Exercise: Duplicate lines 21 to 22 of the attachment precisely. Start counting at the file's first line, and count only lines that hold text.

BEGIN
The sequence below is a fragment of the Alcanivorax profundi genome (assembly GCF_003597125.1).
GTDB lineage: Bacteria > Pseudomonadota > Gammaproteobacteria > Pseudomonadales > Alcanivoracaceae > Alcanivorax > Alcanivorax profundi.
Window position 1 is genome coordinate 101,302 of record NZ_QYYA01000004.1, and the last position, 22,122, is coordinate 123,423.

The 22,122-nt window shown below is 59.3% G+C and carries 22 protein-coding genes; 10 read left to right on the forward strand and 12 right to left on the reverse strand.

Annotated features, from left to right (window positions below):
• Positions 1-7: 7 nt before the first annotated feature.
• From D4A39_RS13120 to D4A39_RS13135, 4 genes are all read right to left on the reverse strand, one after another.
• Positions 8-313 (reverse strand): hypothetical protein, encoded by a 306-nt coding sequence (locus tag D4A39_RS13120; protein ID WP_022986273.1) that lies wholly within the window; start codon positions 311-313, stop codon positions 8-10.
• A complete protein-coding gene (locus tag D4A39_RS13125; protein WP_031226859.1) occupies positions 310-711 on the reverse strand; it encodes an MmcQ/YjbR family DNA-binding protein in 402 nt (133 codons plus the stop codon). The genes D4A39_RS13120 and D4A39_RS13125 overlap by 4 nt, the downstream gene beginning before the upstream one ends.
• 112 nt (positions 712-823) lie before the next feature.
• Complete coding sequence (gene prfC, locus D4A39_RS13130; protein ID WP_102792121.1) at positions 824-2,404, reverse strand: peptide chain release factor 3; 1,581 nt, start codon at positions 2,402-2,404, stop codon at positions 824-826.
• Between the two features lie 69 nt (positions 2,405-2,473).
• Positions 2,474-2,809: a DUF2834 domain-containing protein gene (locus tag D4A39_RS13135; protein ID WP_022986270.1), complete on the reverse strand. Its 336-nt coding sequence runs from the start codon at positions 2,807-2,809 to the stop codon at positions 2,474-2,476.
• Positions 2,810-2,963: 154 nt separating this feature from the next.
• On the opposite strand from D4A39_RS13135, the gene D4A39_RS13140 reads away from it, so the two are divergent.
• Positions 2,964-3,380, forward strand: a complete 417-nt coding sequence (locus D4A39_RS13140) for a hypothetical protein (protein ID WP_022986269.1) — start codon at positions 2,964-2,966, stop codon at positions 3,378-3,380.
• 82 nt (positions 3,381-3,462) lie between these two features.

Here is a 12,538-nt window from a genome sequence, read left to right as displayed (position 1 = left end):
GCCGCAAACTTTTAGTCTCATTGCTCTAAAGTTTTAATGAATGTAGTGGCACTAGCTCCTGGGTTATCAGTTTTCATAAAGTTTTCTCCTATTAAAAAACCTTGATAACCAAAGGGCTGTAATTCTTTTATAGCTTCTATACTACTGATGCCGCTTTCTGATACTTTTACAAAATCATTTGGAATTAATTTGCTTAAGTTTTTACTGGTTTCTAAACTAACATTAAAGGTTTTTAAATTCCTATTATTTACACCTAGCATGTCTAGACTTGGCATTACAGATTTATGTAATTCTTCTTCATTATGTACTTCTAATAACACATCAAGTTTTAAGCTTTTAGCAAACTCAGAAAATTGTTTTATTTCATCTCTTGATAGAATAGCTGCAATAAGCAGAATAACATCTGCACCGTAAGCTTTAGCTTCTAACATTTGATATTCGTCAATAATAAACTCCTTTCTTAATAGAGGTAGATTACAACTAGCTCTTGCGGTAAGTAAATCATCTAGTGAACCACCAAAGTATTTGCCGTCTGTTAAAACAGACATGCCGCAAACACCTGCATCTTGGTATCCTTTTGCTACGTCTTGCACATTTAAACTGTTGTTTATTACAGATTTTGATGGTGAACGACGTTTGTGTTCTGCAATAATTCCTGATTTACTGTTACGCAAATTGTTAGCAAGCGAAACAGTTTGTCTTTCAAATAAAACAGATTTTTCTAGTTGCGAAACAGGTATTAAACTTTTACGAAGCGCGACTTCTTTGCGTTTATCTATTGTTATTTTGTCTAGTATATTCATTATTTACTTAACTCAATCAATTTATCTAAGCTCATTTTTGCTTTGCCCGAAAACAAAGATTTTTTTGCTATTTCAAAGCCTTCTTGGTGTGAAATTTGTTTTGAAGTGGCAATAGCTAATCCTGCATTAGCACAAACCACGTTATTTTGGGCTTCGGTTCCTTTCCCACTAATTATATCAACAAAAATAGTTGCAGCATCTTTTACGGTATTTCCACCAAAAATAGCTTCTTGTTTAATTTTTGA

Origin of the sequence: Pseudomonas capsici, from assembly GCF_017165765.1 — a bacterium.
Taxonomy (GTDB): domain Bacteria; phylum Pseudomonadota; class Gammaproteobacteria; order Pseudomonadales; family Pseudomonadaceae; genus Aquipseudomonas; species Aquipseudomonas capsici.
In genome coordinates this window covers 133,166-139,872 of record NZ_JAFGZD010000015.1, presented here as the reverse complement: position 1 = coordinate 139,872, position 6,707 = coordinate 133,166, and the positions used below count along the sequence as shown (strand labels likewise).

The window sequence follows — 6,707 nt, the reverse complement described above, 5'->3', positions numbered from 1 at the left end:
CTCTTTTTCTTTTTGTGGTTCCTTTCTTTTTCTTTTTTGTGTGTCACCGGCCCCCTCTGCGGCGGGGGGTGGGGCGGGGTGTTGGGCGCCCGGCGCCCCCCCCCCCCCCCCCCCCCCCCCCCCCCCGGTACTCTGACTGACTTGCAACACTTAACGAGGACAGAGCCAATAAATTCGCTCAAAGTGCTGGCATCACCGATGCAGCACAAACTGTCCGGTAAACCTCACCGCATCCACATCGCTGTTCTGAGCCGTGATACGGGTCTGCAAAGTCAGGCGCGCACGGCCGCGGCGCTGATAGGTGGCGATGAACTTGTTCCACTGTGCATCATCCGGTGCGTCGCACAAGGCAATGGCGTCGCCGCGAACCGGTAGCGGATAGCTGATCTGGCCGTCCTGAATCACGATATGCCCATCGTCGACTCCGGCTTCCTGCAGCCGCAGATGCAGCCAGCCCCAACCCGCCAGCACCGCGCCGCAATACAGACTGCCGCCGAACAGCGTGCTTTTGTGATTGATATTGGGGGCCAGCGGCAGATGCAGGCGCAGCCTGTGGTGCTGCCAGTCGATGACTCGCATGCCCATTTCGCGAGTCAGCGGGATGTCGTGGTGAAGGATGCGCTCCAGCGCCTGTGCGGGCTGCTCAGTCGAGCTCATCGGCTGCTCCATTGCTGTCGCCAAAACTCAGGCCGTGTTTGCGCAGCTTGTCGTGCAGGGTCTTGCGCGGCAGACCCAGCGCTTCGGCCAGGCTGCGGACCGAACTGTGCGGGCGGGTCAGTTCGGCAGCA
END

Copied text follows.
Taxonomy (GTDB): domain Bacteria; phylum Pseudomonadota; class Gammaproteobacteria; order Pseudomonadales; family Pseudomonadaceae; genus Aquipseudomonas; species Aquipseudomonas capsici.
In genome coordinates this window covers 133,166-139,872 of record NZ_JAFGZD010000015.1, presented here as the reverse complement: position 1 = coordinate 139,872, position 6,707 = coordinate 133,166, and the positions used below count along the sequence as shown (strand labels likewise).